1.3 Nowruz in Ismailism

The significance of this festival in Nizari Ismailism is best explained by a speech (click to listen) of Abu Aly A. Aziz which he delivered on March 21, 1994 in Toronto. In this speech, which is one of the few sources where significance of Nowruz in Ismailism is explained, Abu Aly A. Aziz says:

Nowruz is growth, rebirth and rekindling of life and that’s why eggs are boiled and are coloured red, green or yellow or any of the seven colours. Seven types of cereals (اناج) are given in rozi (packets distributed in Jamatkhana on day of Nowruz). Seven types of things are distributed and people go to each others’ houses and celebrate just like Eid and take sweets as well and this is now Nowruz is celebrated.

He further goes on to add:

Ever since the time of Mowla Hasan Ali Shah (Aga Khan I), the mukhi and kamadia and the amaldaars of the Jamaat requested that “Ya khudavind, please give us rozi with your own hands today”. Then these seven types of rozi were kept, Jamaat used to form a queue and our spiritual father and mother Imam Hasan Ali Shah, then after him our spiritual mother and father Imam Ali Shah, then after him our spiritual father Sultan Mohammed Shah used to pour a fistful of rozi to the Jamaat in the handkerchiefs which the Jamaat carried to the Imam.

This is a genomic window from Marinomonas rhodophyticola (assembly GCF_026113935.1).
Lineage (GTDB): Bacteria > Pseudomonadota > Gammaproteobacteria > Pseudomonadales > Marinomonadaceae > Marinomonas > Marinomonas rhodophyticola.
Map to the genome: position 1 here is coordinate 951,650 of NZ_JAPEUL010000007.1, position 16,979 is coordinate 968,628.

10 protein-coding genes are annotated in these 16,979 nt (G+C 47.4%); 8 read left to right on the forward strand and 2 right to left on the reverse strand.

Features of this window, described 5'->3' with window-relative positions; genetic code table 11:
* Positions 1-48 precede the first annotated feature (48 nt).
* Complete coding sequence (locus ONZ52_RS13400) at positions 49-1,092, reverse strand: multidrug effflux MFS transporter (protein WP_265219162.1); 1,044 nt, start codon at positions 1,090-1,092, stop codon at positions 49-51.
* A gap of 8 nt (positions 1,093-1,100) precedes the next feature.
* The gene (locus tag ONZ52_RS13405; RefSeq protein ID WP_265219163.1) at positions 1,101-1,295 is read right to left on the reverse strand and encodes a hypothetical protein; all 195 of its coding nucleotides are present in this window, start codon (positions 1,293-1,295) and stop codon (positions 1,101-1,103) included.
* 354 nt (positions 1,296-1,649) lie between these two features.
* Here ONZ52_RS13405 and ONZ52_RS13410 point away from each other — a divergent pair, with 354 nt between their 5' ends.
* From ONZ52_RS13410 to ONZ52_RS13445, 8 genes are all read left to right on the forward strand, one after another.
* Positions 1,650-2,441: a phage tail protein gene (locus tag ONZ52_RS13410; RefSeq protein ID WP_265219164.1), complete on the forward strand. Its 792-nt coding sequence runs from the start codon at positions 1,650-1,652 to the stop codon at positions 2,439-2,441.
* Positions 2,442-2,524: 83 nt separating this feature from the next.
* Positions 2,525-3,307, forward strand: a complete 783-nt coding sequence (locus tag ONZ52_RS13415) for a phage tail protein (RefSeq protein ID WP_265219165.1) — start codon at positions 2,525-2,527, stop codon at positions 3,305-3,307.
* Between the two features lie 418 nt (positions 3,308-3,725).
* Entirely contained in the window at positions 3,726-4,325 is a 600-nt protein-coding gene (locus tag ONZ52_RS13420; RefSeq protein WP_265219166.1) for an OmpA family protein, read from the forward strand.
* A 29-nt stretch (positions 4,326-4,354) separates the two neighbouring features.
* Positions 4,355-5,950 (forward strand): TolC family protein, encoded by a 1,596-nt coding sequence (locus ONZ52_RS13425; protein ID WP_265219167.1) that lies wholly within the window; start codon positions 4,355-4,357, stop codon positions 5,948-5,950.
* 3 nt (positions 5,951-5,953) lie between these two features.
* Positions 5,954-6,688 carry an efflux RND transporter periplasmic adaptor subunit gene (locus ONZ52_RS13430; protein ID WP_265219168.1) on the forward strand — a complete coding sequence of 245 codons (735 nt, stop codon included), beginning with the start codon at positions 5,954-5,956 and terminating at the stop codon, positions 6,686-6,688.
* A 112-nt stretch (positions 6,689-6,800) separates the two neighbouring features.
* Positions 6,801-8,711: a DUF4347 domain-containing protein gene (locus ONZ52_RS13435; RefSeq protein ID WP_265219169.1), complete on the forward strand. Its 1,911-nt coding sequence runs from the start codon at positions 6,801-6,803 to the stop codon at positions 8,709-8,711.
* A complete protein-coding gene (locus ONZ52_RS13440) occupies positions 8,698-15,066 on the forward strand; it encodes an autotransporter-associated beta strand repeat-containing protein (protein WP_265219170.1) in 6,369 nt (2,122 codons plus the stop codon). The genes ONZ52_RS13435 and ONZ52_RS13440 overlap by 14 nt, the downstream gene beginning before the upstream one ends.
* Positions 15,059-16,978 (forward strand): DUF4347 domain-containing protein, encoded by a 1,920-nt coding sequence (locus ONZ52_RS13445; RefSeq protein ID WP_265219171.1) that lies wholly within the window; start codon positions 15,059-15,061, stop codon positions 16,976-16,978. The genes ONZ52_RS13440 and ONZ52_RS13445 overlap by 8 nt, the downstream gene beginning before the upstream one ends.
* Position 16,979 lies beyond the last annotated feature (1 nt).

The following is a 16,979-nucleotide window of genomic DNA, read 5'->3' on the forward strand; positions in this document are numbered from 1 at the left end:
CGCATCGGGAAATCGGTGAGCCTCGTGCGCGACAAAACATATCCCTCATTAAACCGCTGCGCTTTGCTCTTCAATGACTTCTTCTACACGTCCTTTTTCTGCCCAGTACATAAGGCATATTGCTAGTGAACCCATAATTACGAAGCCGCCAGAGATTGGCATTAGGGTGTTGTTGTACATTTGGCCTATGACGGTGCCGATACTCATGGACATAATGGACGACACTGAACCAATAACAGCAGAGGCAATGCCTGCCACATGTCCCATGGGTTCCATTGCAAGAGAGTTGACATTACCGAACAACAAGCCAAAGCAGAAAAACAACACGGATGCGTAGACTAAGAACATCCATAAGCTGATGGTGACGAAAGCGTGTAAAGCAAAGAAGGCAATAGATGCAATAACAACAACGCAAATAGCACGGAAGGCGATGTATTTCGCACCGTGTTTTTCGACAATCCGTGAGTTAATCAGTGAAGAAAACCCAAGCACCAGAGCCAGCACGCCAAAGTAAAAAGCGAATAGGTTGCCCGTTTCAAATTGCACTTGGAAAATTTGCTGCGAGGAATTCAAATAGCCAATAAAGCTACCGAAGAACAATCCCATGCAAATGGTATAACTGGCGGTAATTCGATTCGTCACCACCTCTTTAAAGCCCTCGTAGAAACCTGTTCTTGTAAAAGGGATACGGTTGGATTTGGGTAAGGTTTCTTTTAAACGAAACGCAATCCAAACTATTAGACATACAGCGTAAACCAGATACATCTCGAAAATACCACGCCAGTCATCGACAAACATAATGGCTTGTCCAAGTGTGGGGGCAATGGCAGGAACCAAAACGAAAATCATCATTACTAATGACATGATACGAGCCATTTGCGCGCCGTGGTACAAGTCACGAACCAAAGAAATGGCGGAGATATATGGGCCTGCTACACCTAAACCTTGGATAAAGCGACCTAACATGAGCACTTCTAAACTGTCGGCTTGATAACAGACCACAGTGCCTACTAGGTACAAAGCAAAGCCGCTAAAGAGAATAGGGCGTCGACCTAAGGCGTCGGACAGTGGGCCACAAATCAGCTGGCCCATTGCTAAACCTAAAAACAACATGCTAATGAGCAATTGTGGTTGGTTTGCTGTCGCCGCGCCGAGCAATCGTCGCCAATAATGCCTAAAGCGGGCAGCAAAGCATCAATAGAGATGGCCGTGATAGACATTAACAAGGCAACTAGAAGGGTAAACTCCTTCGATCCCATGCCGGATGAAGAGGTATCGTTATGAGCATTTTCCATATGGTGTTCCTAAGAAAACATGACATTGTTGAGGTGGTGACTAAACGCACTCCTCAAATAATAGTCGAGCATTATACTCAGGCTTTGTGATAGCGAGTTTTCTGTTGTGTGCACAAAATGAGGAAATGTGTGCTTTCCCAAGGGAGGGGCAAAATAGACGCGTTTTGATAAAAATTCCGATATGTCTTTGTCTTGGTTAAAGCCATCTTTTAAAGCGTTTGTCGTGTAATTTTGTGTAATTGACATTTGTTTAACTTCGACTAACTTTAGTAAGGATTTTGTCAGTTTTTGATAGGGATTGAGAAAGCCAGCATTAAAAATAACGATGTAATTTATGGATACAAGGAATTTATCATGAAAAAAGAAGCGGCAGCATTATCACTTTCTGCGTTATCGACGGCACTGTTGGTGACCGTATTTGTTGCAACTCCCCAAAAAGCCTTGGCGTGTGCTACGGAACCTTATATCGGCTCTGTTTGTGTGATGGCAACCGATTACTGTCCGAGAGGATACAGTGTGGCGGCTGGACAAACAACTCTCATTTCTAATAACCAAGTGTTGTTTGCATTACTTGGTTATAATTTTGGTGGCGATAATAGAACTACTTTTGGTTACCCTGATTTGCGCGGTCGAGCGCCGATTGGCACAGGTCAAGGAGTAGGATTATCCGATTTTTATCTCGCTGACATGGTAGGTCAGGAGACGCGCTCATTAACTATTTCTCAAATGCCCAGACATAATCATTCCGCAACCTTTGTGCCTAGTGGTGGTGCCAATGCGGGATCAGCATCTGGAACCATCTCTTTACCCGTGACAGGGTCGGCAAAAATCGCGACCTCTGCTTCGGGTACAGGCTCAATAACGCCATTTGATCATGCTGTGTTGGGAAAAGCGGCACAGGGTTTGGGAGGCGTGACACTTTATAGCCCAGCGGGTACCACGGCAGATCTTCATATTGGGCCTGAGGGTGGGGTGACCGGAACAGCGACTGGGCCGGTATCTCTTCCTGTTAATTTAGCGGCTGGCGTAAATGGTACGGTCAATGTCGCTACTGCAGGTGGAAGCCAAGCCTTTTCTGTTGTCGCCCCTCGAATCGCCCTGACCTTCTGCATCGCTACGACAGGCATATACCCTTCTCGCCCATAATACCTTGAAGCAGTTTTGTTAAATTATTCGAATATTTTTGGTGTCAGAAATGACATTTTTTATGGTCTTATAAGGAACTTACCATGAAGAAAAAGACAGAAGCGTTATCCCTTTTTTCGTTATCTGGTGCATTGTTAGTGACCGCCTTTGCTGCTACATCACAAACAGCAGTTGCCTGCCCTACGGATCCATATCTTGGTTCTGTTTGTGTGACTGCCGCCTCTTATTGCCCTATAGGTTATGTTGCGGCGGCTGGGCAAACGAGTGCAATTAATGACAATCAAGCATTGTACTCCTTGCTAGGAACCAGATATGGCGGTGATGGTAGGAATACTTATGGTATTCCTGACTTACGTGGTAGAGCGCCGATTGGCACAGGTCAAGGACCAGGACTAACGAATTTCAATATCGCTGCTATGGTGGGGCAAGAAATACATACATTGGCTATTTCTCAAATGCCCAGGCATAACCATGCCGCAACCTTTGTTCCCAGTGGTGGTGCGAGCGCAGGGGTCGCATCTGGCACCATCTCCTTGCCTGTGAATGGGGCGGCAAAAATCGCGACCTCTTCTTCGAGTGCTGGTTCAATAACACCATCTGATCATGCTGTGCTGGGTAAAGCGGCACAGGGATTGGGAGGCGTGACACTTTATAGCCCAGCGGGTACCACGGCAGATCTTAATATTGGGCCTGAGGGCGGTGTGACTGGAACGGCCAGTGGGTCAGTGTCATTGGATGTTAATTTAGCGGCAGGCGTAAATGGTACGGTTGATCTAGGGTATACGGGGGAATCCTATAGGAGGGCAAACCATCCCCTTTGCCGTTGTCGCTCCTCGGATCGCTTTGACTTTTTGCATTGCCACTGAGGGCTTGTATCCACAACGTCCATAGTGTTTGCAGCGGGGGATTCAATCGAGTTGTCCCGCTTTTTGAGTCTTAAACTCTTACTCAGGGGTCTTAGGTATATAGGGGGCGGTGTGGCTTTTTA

Abu Aly then instructs that the raw wheat should not be consumed for a year, but stored in a box with the wheat consumed in the house and the box should never get empty since this will give abundance in rizq throughout the year.

Abu Aly further adds that the significance of Nowruz is due to the following events:

1. Prophet Adam (as) was “thrown” from the heavens to the earth on this day
2. Event of Ghadir-e-Khumm took place on this day
3. The ark of Prophet Noah (as) landed on the shore after the Great Flood

He goes on to claim in the above speech that at 10:20 EDT in Toronto on that day, 21 March 1994, the new year had started and Ismailis in Toronto were now well into the new year at the time of his sermon. This was a blatant lie, just like all of the statements he made in his speech. Rebuttal to each and every one of them is provided below.

2. Exposing Nizari Ismaili Lies About Nowruz